One of the reasons this pandemic is as bad as it is is because of the wide initial assumption that people without symptoms aren’t contagious.

    IMO, it would be very dangerous to similarly assume that just because people have been vaccinated, they can no longer become contagious. Even if the vaccination does make people not contagious, we don’t yet know how long vaccination effects last.

    Channeling my inner WCE, my cost-benefit analysis of continuing to take measures against transmission until we know more about how the vaccine works says the benefit of avoiding an explosion of infection due to transmission from vaccinated people outweighs the cost of continued measures against transmission.

    Vaccinations or not, IMO we should continue masking, distancing, minimizing indoor time with people outside our bubbles, etc., until hospitalizations come down significantly.

  29. Reality,

    I don’t know anyone who is into Q. Were these people totally normal before or were they always a little off? The MLM involvement makes it sound like they’ve been gullible idiots for a while.

  30. A very sensible position Finn.

    I would add that the data in my link re: the monkeys is based on the previously dominate COVID strain. The new one is 50% more contagious and is rapidly becoming the globally dominant strain.

  31. What is the MLM involvement with Q? I’m fascinated by MLMs and how people get so heavily entrapped with them.

  32. However, since the US public does not do well with nuance, they all seem to be hedging while “cautiously optimistic.”

    It’s not entirely the public’s fault. As we saw with the original projections, the paper says, “In the very unlikely event nothing is done we would expect 4 million dead.” The headlines, “Scientists Expect 4 Million Dead.”

    The latest headlines have all been, “Vaccine 94% Effective!” But when you look into what the studies actually say, “Moderna’s vaccine was 94% effective in stopping symptomatic cases, but that’s not all — it also was 63% effective in stopping asymptomatic cases.” More than 1/3 of those vaccinated do end up with (asymptomatic) COVID.

    If it turns out that those 1/3 are still shedding the new strain of COVID and infecting people many will be screeching, “They lied!!!” But they didn’t lie. The public just read the headline and not the article.

  33. What is the MLM involvement with Q?

    I think she means when you draw the venn diagram of people into MLM and people into Q there is a lot of overlap.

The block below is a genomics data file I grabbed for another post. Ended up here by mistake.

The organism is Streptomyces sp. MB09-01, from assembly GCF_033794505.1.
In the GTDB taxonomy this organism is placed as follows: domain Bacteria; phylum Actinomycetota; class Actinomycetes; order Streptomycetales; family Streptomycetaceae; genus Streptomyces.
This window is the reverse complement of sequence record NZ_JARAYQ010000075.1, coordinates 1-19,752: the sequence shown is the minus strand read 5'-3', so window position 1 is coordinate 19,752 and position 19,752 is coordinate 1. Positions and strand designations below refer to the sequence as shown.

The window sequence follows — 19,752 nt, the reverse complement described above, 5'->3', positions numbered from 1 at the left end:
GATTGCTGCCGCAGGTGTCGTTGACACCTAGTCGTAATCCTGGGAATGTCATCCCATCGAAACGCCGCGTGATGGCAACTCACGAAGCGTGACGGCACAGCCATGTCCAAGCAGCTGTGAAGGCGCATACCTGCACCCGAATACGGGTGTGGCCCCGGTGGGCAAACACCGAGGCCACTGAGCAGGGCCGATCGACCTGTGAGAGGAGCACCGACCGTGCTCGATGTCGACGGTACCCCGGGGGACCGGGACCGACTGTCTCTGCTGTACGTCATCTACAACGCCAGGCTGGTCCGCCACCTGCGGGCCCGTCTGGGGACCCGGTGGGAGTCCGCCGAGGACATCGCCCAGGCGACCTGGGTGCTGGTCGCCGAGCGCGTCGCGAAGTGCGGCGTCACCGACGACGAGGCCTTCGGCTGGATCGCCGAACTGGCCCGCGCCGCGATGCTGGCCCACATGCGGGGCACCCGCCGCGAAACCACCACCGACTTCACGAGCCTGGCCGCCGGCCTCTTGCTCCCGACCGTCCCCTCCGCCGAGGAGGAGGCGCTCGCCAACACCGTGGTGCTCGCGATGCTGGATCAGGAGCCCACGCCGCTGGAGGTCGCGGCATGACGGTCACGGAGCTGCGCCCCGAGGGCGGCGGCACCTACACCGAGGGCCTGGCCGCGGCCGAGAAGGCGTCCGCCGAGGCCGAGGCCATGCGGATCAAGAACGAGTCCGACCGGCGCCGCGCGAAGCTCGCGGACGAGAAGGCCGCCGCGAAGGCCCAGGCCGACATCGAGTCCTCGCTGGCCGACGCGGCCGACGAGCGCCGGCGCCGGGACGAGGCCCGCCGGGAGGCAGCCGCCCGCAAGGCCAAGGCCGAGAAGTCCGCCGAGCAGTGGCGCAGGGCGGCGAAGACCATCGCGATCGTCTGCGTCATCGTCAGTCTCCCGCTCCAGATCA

34. “The MLM involvement makes it sound like they’ve been gullible idiots for a while.”

    From what I can tell about the MLM movement, there’s a lot of socialization involved. Perhaps what both movements have in common is offering people another group with which they can fit in.

  35. Our case numbers are showing a noticeable drop and that’s a relief. I had kept my kids doing remote school and school itself had been remote for a week. Hopefully my kids will be able to go back by next Monday. With more vaccinations and a drop in case numbers since the holiday surge, my hope is that they can finish the school year without going remote.

  36. WCE,

    I was just reading through your article and just realized it was written by Ben Sasse.

    Its supporters believe that a righteous Donald Trump is leading them in a historic quest to expose the U.S. government’s capture by a global network of cannibalistic pedophiles: not just “deep state” actors in the intelligence community, but Chief Justice John Roberts and a dozen-plus senators, including me.

    It must be very odd and a bit scary to be accused of such things by people with a fair bit of loose wiring.

  37. “Were these people totally normal before or were they always a little off?”

    A couple were a little off, but at least one was totally normal. She is a high school friend. After she had her kids, she decided to stay home (she had a good, well-paying job) and then got sucked in to various MLMs, and, as of last year, Q. It has been pretty crazy (and sad) to watch.

    “Perhaps what both movements have in common is offering people another group with which they can fit in.”

    I think it is that, plus they like believing they hold this secret knowledge that the rest of us are too stupid or naive to understand.